Download presentation

Presentation is loading. Please wait.

Published byWyatt Daly Modified over 4 years ago

1
10.1 Vis_04 Data Visualization Lecture 10 Flow Visualization – Part 2 - Image-based Methods - Critical Point Methods

2
10.2 Vis_04 Flow Visualization - Texture Effects n A new class of image-based methods attempts to visualize flow as a texturing effect n Most successful for 2D flow - and also for flow over surfaces in 3D n Methods include: – spot noise – line integral convolution - lic

3
10.3 Vis_04 Spot Noise for Flow Visualization n Spots of random size and intensity drawn in a plane give a texture effect Texture defined as an intensity function f: f( x ) = a i h( x - x i ) where x i is random position, a i is random scale (zero mean), and h is the spot function - zero everywhere except for small area (here circular) one spotmany spotsspot texture

4
10.4 Vis_04 Spot Noise for Flow Visualization n Different textures result from different spot shapes n Aligning the shape of the spot with the direction of flow gives a good visualization effect n In direction of flow, scale proportional to ( 1 + |v | ), |v| = velocity magnitude n At 90 degrees to flow, scale proportional to 1 / ( 1 + | v | )

5
10.5 Vis_04 Spot Noise Example

6
10.6 Vis_04 Flow Over a Surface Wall friction displayed using oil and paint - wind evaporates oil and paint leaves white traces Numerical simulation of flow, visualized using spot noise

7
10.7 Vis_04 Spot Noise Example

8
10.8 Vis_04 Spot Noise Movie

9
10.9 Vis_04 Learning More about Spot Noise n Spot noise has been developed by researchers in the Netherlands – van Wijk and de Leeuw – see http://www.cwi.nl/~wimc/spotnoise.html – Thanks to Wim de Leeuw for the images used in these slides – Thanks to Jack van Wijk for the movie – http://www.win.tue.nl/~vanwijk

10
10.10 Vis_04 Line Integral Convolution (LIC) n Essence of method is: – consider a white noise texture, T(x,y) – for each pixel, set its intensity as a function (eg average) of values of T along a short streamline segment through the pixel – this has effect of correlating the resulting pixel values along streamlines, so a sense of the flow direction is obtained white noise flow lines LIC

11
10.11 Vis_04 LIC Example Flow over surface of car - from CIRA, Italy Italian Aerospace Research Centre

12
10.12 Vis_04 LIC Example Flow underneath car - from CIRA, Italy

13
10.13 Vis_04 LIC Movie

14
10.14 Vis_04 LIC Developments - Oriented LIC n Original LIC shows direction of flow but not orientation (ie -> or <- ) n Oriented LIC uses a sparse texture and a weighting of samples along streamline to give orientation effect

15
10.15 Vis_04 Image-based Methods over Surfaces

16
10.16 Vis_04 Learning More about LIC and Image-based Flow Vis n Original LIC – B Cabral and C Leedom, Imaging Vector Fields Using Line Integral Convolution, SIGGRAPH93, ACM Computer Graphics, pp263-270, 1993 n Oriented LIC – R Wegenkittl and E Groller – www.cg.tuwien.ac.at/research/vis/dynsys/frolic/ www.cg.tuwien.ac.at/research/vis/dynsys/frolic/ n Image-based flow visualization generally – Jack van Wijk – thanks to Jack for the surface based movies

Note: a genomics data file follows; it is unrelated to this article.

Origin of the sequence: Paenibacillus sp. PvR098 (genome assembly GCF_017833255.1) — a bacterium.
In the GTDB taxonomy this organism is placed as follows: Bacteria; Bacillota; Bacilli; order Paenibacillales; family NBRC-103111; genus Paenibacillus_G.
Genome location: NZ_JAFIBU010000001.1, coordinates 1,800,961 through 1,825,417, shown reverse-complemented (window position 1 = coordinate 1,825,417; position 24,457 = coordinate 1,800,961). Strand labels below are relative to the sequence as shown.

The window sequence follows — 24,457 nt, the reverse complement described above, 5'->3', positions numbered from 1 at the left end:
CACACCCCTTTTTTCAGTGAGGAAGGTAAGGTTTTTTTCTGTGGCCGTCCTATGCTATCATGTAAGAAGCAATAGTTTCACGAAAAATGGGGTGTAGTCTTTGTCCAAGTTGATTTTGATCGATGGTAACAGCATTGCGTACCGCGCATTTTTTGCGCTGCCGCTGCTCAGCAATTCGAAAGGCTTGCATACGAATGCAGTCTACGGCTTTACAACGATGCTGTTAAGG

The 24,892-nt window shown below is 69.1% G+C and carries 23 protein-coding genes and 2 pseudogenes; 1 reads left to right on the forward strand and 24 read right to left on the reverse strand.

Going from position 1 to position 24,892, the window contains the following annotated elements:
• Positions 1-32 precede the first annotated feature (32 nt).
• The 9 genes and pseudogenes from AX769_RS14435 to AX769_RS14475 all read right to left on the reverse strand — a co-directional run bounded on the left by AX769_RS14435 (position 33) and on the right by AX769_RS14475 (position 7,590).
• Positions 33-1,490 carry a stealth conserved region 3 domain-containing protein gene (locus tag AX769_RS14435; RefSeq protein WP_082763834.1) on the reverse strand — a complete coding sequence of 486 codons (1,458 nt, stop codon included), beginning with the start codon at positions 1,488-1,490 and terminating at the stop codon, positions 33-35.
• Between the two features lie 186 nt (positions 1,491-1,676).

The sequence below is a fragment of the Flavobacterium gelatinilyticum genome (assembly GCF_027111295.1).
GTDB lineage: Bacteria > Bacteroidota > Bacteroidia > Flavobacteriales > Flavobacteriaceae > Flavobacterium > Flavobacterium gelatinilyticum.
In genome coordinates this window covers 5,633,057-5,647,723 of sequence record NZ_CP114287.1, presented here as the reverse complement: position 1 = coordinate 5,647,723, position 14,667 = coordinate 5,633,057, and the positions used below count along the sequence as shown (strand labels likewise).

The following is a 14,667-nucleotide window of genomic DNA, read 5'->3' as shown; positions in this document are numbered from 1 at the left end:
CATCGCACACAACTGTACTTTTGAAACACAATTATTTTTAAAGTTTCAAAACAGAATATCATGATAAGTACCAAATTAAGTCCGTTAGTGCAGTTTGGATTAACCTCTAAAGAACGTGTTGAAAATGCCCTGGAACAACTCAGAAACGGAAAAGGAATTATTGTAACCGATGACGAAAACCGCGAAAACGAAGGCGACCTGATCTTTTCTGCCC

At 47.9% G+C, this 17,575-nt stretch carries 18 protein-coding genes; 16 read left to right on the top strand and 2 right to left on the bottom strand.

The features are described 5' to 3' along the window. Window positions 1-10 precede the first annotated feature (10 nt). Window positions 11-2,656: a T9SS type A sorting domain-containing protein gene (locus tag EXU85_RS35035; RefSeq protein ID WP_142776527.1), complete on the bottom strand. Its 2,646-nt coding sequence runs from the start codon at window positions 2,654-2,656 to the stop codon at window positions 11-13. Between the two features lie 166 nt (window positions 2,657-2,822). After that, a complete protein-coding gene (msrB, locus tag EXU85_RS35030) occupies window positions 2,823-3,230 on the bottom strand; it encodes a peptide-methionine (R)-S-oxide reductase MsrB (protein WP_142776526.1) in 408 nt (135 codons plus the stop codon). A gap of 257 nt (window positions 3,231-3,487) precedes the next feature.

17
10.17 Vis_04 Vector Field Topology n This approach aims to visualize only the significant features of a flow field n It identifies critical points – points where velocity magnitude is zero – point of repulsion, attraction or a saddle point – streamlines from critical points divide space into regions of similar behaviour

18
10.18 Vis_04 Characterising a Critical Point n Let u = velocity in x; v = velocity in y n Look at Jacobian matrix: du / dx du / dy dv / dx dv / dy The critical points are characterised by the eigenvalues of this matrix: a 1 + i b 1 a 2 - i b 2 partial derivatives

19
10.19 Vis_04 Characterising a Critical Point n Sign of real part indicates: – repulsiona 1, a 2 positive – attractiona 1, a 2 negative – saddlea 1, a 2 opposite signs – centrea 1, a 2 zero n Imaginary part indicates rotation of flow about critical point: – no rotationb 1, b 2 zero(node) – rotationb 1,b 2 non-zero (focus)

20
10.20 Vis_04 Attachment and Detachment Points n There are also critical points along surfaces, where streamlines start ( detachment points) or end ( attachment points) n The flow field topology is produced by: – identifying critical points – drawing streamlines from detachment or attachment points and saddles (4 from saddles)... to repulsors and attractors – drawing streamlines to/from critical points that exit boundary

21
10.21 Vis_04 Vector Field Topology n In 3D, similar analysis can be carried out - we get stream surfaces separating flow field into uniform regions n Reading: – J Helman and L Hesselink, Representation and Display of Vector Field Topology in Fluid Flow Data Sets, in Visualization in Scientific Computing, IEEE Press 1990 – http://science.nas.nasa.gov/Groups/VisTech/ other/topology

22
10.22 Vis_04 Flow Topology on Surface

23
10.23 Vis_04

Similar presentations

Presentation is loading. Please wait....

OK

Group Meeting Presented by Wyman 10/14/2006

Group Meeting Presented by Wyman 10/14/2006

© 2018 SlidePlayer.com Inc.

All rights reserved.

To make this website work, we log user data and share it with processors. To use this website, you must agree to our Privacy Policy, including cookie policy.

Ads by Google